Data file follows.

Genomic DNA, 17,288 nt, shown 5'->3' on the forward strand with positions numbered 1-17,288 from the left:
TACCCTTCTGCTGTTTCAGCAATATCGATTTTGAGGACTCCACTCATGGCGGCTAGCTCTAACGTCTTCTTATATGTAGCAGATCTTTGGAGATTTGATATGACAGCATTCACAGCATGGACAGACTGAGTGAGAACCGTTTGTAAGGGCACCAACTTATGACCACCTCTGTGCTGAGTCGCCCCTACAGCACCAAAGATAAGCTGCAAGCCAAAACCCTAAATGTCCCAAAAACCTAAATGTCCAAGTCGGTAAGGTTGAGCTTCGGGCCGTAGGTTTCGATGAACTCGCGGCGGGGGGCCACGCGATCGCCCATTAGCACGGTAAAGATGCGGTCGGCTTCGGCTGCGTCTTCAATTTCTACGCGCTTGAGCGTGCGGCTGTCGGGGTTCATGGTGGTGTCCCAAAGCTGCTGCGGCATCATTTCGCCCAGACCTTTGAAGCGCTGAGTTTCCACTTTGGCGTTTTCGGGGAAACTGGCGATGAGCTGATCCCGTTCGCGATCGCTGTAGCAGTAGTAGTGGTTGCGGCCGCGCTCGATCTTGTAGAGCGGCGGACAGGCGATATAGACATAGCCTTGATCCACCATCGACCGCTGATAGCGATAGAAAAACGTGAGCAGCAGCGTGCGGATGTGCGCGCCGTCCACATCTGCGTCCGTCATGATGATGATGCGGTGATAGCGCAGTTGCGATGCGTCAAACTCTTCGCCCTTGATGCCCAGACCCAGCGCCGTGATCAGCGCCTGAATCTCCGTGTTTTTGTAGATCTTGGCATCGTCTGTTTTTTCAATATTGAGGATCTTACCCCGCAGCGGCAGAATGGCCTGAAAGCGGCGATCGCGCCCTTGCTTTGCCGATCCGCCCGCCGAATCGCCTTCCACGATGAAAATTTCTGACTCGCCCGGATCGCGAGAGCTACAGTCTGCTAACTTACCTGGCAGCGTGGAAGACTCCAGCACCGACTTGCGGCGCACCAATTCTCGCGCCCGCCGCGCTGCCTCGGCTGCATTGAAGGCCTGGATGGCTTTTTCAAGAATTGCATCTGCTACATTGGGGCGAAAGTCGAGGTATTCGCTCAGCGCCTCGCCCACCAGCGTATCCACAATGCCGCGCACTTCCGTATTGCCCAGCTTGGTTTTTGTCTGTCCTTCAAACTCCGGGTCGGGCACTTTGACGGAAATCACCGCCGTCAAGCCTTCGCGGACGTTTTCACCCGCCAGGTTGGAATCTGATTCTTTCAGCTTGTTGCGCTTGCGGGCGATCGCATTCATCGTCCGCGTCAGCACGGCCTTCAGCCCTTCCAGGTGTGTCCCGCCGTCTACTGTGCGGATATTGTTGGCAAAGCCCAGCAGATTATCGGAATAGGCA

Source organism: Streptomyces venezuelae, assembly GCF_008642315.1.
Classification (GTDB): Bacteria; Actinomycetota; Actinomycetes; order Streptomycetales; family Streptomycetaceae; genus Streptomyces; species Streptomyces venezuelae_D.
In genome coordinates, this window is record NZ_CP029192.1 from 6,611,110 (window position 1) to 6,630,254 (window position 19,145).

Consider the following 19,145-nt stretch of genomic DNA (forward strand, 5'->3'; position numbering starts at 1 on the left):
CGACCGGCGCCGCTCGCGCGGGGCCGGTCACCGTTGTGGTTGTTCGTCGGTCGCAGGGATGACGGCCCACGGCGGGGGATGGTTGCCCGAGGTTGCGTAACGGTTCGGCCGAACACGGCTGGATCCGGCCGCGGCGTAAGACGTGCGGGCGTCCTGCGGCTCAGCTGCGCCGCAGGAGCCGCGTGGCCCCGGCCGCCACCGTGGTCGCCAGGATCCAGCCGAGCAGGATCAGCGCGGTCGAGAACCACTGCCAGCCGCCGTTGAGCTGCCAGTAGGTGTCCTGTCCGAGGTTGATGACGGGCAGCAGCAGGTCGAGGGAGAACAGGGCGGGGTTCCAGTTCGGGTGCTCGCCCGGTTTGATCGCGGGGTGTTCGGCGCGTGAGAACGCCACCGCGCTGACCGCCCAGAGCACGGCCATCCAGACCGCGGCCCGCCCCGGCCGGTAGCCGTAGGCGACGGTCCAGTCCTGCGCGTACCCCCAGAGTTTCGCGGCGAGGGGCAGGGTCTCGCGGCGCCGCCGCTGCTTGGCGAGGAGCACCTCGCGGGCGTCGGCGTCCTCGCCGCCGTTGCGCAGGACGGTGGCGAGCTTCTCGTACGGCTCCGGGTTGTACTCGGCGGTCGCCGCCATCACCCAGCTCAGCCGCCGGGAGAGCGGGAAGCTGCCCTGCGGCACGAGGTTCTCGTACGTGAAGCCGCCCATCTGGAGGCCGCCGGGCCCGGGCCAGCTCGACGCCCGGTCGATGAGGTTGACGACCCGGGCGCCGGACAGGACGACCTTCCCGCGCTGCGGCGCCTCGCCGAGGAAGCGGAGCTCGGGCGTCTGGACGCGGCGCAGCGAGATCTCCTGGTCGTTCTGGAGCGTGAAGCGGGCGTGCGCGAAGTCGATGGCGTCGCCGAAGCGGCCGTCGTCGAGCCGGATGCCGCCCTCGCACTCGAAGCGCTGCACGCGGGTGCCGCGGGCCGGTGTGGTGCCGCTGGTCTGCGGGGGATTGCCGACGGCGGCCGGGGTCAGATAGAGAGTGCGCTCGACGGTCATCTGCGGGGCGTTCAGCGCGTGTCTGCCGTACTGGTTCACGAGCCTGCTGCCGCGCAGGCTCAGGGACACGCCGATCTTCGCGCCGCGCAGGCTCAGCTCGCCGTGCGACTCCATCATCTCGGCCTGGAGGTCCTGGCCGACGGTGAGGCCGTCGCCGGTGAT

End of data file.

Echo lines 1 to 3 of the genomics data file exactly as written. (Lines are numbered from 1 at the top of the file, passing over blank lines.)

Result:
Genomic DNA, 17,288 nt, shown 5'->3' on the forward strand with positions numbered 1-17,288 from the left:
TACCCTTCTGCTGTTTCAGCAATATCGATTTTGAGGACTCCACTCATGGCGGCTAGCTCTAACGTCTTCTTATATGTAGCAGATCTTTGGAGATTTGATATGACAGCATTCACAGCATGGACAGACTGAGTGAGAACCGTTTGTAAGGGCACCAACTTATGACCACCTCTGTGCTGAGTCGCCCCTACAGCACCAAAGATAAGCTGCAAGCCAAAACCCTAAATGTCCCAAAAACCTAAATGTCCAAGTCGGTAAGGTTGAGCTTCGGGCCGTAGGTTTCGATGAACTCGCGGCGGGGGGCCACGCGATCGCCCATTAGCACGGTAAAGATGCGGTCGGCTTCGGCTGCGTCTTCAATTTCTACGCGCTTGAGCGTGCGGCTGTCGGGGTTCATGGTGGTGTCCCAAAGCTGCTGCGGCATCATTTCGCCCAGACCTTTGAAGCGCTGAGTTTCCACTTTGGCGTTTTCGGGGAAACTGGCGATGAGCTGATCCCGTTCGCGATCGCTGTAGCAGTAGTAGTGGTTGCGGCCGCGCTCGATCTTGTAGAGCGGCGGACAGGCGATATAGACATAGCCTTGATCCACCATCGACCGCTGATAGCGATAGAAAAACGTGAGCAGCAGCGTGCGGATGTGCGCGCCGTCCACATCTGCGTCCGTCATGATGATGATGCGGTGATAGCGCAGTTGCGATGCGTCAAACTCTTCGCCCTTGATGCCCAGACCCAGCGCCGTGATCAGCGCCTGAATCTCCGTGTTTTTGTAGATCTTGGCATCGTCTGTTTTTTCAATATTGAGGATCTTACCCCGCAGCGGCAGAATGGCCTGAAAGCGGCGATCGCGCCCTTGCTTTGCCGATCCGCCCGCCGAATCGCCTTCCACGATGAAAATTTCTGACTCGCCCGGATCGCGAGAGCTACAGTCTGCTAACTTACCTGGCAGCGTGGAAGACTCCAGCACCGACTTGCGGCGCACCAATTCTCGCGCCCGCCGCGCTGCCTCGGCTGCATTGAAGGCCTGGATGGCTTTTTCAAGAATTGCATCTGCTACATTGGGGCGAAAGTCGAGGTATTCGCTCAGCGCCTCGCCCACCAGCGTATCCACAATGCCGCGCACTTCCGTATTGCCCAGCTTGGTTTTTGTCTGTCCTTCAAACTCCGGGTCGGGCACTTTGACGGAAATCACCGCCGTCAAGCCTTCGCGGACGTTTTCACCCGCCAGGTTGGAATCTGATTCTTTCAGCTTGTTGCGCTTGCGGGCGATCGCATTCATCGTCCGCGTCAGCACGGCCTTCAGCCCTTCCAGGTGTGTCCCGCCGTCTACTGTGCGGATATTGTTGGCAAAGCCCAGCAGATTATCGGAATAGGCA

Source organism: Streptomyces venezuelae, assembly GCF_008642315.1.